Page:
Swertia japonica

Swertia japonica

Senburi (Swertia japonica (Schult.) Makino) is a herbaceous species belonging to the Gentianaceae family.

Systematics –
From a systematic point of view it belongs to:
Eukaryota Domain,
Kingdom Plantae,
Magnoliophyta Division,
Magnoliopsida class,
Gentianales Order,
Gentianaceae family,
Genus Swertia,
S. japonica species.
Basionimo is the term:
– Gentiana japonica Schult .;
The terms are synonymous:
– Frasera japonica (Schult.) Toyok.;
– Ophelia japonica (Schult.) Griseb.;
– Ophelia japonica f. littoralis (Hid.Takah.) Toyok. & Y.Toyok.;
– Swertia japonica var. littoralis Hid.Takah.;
– Swertia rotata Thunb.;
– Synallodia japonica Raf..
Within this species, the following varieties are recognized:
– Swertia japonica var. japonica;
– Swertia japonica var. latifolia Konta.

Etymology –
The term Swertia is in honor of Emmanuel Swart, a Dutch gardener who authored a Florilegium in the early seventeenth century.
The specific Japonica epithet refers to the Japanese area and therefore to its origin.

Geographic Distribution and Habitat –
Swertia japonica is a plant of Japanese origin where it grows in its natural state but is also present as cultivated in other small areas, such as in China or on the east coast of the United States.
Its habitat is that of the sunny slopes and thickets in the plains and hills throughout Japan.

Description –
Swertia japonica is a monocarpic herbaceous plant, which lives one to three years before flowering and dies after flowering.
It reaches a height of 0.20 meters.
The stem is erect.
The flowers are small, numerous, tetramer, collected in panicles with large, whitish petals. The calyx is a gamophyll with four lobes. The stamens are 4, in front of the corolla lobes, at the base of the corolla. The ovary is unilocular and 2 stigma.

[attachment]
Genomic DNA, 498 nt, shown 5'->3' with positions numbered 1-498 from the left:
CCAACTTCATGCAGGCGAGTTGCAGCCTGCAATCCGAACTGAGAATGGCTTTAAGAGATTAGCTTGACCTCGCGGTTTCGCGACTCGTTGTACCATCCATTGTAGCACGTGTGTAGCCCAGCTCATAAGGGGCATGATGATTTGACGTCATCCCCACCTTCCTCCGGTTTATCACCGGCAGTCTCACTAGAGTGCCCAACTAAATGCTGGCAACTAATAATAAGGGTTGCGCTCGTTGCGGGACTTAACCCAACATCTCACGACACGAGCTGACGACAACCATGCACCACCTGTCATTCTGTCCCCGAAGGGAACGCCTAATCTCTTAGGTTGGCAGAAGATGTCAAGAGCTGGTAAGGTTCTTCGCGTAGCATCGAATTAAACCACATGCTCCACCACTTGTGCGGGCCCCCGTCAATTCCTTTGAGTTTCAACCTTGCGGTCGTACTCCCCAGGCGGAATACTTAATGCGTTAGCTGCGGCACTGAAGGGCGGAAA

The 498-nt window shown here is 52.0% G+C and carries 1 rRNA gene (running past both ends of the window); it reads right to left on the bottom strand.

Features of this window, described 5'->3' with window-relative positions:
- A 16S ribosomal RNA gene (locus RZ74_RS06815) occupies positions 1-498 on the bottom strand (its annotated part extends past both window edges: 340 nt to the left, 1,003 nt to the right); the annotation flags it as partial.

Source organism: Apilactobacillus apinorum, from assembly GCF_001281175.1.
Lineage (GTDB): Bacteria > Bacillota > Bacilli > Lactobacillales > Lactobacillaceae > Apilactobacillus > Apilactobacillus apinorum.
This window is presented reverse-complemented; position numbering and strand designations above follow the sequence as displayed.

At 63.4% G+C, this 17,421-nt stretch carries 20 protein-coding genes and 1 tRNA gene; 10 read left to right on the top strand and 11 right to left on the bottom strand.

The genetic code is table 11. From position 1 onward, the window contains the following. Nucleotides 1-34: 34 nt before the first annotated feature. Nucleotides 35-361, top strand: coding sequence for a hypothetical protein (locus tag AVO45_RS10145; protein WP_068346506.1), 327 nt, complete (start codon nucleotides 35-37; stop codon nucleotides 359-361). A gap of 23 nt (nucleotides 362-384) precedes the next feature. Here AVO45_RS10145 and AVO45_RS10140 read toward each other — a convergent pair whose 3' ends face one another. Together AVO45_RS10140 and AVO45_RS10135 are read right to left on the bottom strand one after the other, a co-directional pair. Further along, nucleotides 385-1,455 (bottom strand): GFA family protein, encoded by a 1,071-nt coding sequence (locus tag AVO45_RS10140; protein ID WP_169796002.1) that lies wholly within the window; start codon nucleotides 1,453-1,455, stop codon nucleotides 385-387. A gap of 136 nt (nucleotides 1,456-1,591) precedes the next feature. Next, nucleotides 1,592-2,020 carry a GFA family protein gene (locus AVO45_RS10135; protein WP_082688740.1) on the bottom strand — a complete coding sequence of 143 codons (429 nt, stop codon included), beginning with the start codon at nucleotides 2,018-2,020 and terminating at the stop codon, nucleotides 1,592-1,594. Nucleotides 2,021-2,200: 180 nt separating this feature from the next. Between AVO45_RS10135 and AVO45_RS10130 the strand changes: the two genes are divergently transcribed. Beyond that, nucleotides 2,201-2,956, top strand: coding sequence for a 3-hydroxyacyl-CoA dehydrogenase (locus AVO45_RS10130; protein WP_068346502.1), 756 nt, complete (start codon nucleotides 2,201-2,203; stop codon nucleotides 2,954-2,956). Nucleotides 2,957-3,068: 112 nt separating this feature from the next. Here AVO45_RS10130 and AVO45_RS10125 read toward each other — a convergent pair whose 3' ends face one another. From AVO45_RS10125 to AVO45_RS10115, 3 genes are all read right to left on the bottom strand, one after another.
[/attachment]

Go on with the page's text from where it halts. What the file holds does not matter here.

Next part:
The fruit is an egg-shaped capsule.
The seeds are numerous, very small, dark brown in color.

Cultivation –
Swertia japonica is a plant that is harvested in nature for local use as a food and medicine.
The plant is grown in Japan and China as a medicinal herb.
This plant requires a symbiotic relationship with soil bacteria.
It grows well in humid, humus-rich soils and areas with the presence of water.
Furthermore, from a climatic point of view, it grows best in areas with cool summers.
Propagation occurs by seed.
Sowing should be done in spring at temperatures no higher than 10 ° C in humus-rich soil.
The seedlings are then transplanted in late spring.

Customs and Traditions –
Swertia japonica is a plant that boasts medicinal uses but whose tender leaves could be eaten cooked.
This plant is considered to be one of the most popular medicinal herbs in Japan and is the most bitter Japanese herb. Senburi, also called ‘touyaku’ in traditional medicine, literally means ‘still bitter after a thousand infusions’. It is used to treat gastrointestinal diseases, diarrhea and stomach ache and also as a digestive stimulant. The main components of Senburi are bitter-tasting saponins such as swertiamarin, sweroside, amarogentina, amaroswerin and gentiopicroside. Among these, amaroswerine is one of the most bitter natural products.
Gentiopicroside is also contained in the root of Gentiana lutea and has gastroprotective effects. It has a secoiridoid structure, which is a common constituent in members of the Gentianaceae family.
The whole plant is bitter and stomachic.

Preparation Method –
Swertia japonica is a plant used in traditional Japanese medicine especially for digestive disorders.
Both the root and the entire plant are used from this plant.
Infusions and decoctions are prepared according to the use made of them.

Guido Bissanti

– Acta Plantarum – Flora of the Italian Regions.
– Wikipedia, the free encyclopedia.
– GBIF, the Global Biodiversity Information Facility.
– Useful Tropical Plants Database.
– Conti F., Abbate G., Alessandrini A., Blasi C. (ed.), 2005. An annotated checklist of the Italian vascular flora, Palombi Editore.
– Pignatti S., 1982. Flora of Italy, Edagricole, Bologna.
– Treben M., 2000. Health from the Lord’s Pharmacy, Advice and experiences with medicinal herbs, Ennsthaler Editore.
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Warning: Pharmaceutical applications and alimurgical uses are indicated for informational purposes only, they do not represent in any way a medical prescription; therefore no responsibility is taken for their use for curative, aesthetic or food purposes.

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